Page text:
“I need to know where the steel is coming from. I need to see the certificate. We buy everything. This is a business of trust, not just a business of business,” Strandberg said, outlining the challenges of scrubber deterioration caused by sulfur fumes, exhaust and gases.
“High-grade steel stops corrosion. We demand the best and back our high-quality systems with a seven-year warranty against corrosion.”
Yara Marine inline scrubbers can be fitted during ship transit, thus no downtime and lost revenue. Fitting a scrubber can take as little as 10-20 days, but a detailed engineering plan and skilled workers are needed to avoid delay. There are no moving parts or bypass and system components require about the same space as the silencer they replace, simplifying installation.
“Simplicity has transformed our scrubbers in a most profound way. It has given the company a powerful competitive advantage by making a smart, user-friendly and flexible system. In shipping, complex solutions rarely work. Simple technology does,” the Yara Marine CEO said.
Yara Marine notes it is the only abatement company to offer scrubber design that allows for both magnesium oxide (MgO) and caustic soda (NaOH) as alkali in closed loop.
Supplied as a powder and easily available at low cost across the globe, MgO represents no health or safety risk compared to NaOH. In addition, scrubber consumption of MgO is one-fourth the amount of NaOH thus requiring less storage space.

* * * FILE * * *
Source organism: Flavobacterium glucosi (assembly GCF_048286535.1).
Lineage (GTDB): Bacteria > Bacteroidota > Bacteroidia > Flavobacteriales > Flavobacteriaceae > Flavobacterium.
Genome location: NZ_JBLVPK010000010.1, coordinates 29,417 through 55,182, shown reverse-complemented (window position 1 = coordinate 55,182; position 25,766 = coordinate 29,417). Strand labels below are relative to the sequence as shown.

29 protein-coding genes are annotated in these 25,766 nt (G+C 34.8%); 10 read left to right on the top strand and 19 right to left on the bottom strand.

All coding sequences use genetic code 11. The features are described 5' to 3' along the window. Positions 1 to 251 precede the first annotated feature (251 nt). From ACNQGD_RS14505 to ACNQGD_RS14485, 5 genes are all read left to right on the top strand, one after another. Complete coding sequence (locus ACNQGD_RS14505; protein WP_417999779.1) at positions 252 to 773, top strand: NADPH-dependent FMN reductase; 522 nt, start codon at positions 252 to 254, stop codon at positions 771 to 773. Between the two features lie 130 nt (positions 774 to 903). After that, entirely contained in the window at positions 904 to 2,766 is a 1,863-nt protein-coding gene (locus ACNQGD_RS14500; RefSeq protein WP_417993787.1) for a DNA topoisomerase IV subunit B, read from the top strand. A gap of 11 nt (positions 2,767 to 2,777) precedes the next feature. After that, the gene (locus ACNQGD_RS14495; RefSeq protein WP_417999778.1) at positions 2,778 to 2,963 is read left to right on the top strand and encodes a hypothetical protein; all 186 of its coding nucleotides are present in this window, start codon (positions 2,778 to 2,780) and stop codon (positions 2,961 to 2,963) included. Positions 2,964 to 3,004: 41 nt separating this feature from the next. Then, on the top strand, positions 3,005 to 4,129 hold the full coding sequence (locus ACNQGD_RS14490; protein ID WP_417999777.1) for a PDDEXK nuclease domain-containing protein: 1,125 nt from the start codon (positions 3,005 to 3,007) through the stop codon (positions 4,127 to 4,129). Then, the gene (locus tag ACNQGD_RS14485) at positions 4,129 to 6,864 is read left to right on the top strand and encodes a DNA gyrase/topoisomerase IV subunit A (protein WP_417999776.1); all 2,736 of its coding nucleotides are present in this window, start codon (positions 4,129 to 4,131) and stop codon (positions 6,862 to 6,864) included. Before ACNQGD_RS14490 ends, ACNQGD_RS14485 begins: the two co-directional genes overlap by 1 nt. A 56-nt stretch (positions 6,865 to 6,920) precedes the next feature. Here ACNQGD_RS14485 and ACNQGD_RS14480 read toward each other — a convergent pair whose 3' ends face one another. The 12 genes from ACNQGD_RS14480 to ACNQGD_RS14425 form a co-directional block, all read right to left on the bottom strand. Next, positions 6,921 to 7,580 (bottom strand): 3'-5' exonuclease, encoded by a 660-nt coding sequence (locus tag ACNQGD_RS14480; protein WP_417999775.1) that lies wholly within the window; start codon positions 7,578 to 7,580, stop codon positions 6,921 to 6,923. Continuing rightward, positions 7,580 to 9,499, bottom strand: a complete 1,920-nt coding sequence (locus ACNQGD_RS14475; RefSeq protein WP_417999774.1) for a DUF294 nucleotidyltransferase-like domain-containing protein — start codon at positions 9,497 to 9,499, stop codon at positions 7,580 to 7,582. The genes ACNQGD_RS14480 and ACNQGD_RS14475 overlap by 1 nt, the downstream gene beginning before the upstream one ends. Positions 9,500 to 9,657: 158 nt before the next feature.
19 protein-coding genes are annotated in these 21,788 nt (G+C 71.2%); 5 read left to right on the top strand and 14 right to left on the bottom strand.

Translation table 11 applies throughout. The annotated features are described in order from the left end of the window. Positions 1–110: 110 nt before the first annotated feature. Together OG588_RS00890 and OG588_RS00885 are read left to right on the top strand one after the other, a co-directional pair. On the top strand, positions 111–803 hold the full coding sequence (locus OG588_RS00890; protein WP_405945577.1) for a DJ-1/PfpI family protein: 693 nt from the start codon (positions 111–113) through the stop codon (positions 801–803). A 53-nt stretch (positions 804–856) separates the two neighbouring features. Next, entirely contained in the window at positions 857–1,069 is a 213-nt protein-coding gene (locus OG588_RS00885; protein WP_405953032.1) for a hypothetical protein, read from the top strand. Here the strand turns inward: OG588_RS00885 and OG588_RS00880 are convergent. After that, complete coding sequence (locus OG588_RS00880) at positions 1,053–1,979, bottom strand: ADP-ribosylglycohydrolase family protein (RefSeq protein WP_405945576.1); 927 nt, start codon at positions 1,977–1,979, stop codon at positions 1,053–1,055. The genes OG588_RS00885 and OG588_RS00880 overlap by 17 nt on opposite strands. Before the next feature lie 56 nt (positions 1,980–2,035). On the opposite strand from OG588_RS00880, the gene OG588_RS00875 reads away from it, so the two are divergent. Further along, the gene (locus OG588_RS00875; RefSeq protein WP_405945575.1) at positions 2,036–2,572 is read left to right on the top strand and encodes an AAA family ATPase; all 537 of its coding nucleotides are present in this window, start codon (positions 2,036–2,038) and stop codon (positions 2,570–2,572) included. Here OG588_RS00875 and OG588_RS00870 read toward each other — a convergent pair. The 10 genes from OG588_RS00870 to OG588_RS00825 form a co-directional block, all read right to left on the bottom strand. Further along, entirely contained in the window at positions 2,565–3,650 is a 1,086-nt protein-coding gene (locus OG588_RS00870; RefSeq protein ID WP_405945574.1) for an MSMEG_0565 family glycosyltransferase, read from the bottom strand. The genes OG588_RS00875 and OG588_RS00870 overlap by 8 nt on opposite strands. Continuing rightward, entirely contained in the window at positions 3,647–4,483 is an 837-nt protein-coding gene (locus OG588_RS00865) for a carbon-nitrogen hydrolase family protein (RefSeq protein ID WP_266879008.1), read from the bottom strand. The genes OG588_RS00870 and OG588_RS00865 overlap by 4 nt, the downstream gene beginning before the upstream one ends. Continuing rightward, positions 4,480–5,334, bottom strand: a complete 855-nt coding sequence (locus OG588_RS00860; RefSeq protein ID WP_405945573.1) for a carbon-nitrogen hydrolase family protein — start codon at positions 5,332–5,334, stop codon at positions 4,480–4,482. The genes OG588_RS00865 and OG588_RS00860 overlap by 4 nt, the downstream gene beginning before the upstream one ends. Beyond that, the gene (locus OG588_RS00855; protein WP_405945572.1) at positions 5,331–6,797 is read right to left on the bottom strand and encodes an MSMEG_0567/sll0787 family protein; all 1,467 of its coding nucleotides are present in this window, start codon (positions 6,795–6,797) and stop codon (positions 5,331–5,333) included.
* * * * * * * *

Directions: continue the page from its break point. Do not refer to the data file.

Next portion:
Strandberg explained, “There is much lower OPEX with MgO. The product is four times more effective than NaOH, it is cheap, and lower MgO quantities result in less solid waste, hence less disposal cost. In fact, the accumulated five-year use can give savings up close to $1 million compared to that of NaOH.”
Yara Marine’s low footprint enables maximum use of cargo space, optimizing profit.
“Choosing systems that could eliminate between 50-100 container spaces is bad business. Think about losing the income of those containers for the next 20 years. That’s a lot of money,” Strandberg said.
On board vessels in cruise, container and bulk segments, Yara Marine scrubbers aggregate running time in excess of 2 million hours.
“Our systems are proven. We deliver best-in-class scrubbers, tested and measured by millions of hours. We know the scrubber’s asset lifecycle cost and provide predictive and proactive maintenance service plans,” Strandberg said.
Yara Marine has a unique position in the marine exhaust gas cleaning market as a complete abatement specialist. It is the first company in the world to successfully run a dual SOx and NOx cleaning operation. And the first marine exhaust gas cleaning company to receive an Engine International Air Pollution Prevention (EIAPP) scheme B certificate, verifying full compliance of a combined system consisting of an engine and selective catalytic reduction (SCR) technology.
“We are continuously looking for more efficient and integrated ways to assist our marine customers and the EIAPP certificate confirms the unique market position of our company and the breadth of services we can provide our customers,” Strandberg said.
See Peter Strandberg’s recent video interview with Maritime Reporter TV: